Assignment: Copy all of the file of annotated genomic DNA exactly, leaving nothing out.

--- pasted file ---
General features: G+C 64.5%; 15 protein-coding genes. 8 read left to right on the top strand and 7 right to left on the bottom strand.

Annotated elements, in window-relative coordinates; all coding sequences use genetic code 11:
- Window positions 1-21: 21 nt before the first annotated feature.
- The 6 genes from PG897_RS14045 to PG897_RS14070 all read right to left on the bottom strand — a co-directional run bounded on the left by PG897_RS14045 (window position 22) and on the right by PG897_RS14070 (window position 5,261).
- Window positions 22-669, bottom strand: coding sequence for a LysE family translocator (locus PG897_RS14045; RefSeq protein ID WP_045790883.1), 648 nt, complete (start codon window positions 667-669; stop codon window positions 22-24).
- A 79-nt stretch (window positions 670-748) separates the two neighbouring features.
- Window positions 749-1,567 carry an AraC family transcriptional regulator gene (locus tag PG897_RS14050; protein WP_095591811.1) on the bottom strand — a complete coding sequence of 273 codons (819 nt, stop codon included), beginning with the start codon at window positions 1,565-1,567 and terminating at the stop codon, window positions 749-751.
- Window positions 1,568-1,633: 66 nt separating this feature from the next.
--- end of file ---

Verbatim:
General features: G+C 64.5%; 15 protein-coding genes. 8 read left to right on the top strand and 7 right to left on the bottom strand.

Annotated elements, in window-relative coordinates; all coding sequences use genetic code 11:
- Window positions 1-21: 21 nt before the first annotated feature.
- The 6 genes from PG897_RS14045 to PG897_RS14070 all read right to left on the bottom strand — a co-directional run bounded on the left by PG897_RS14045 (window position 22) and on the right by PG897_RS14070 (window position 5,261).
- Window positions 22-669, bottom strand: coding sequence for a LysE family translocator (locus PG897_RS14045; RefSeq protein ID WP_045790883.1), 648 nt, complete (start codon window positions 667-669; stop codon window positions 22-24).
- A 79-nt stretch (window positions 670-748) separates the two neighbouring features.
- Window positions 749-1,567 carry an AraC family transcriptional regulator gene (locus tag PG897_RS14050; protein WP_095591811.1) on the bottom strand — a complete coding sequence of 273 codons (819 nt, stop codon included), beginning with the start codon at window positions 1,565-1,567 and terminating at the stop codon, window positions 749-751.
- Window positions 1,568-1,633: 66 nt separating this feature from the next.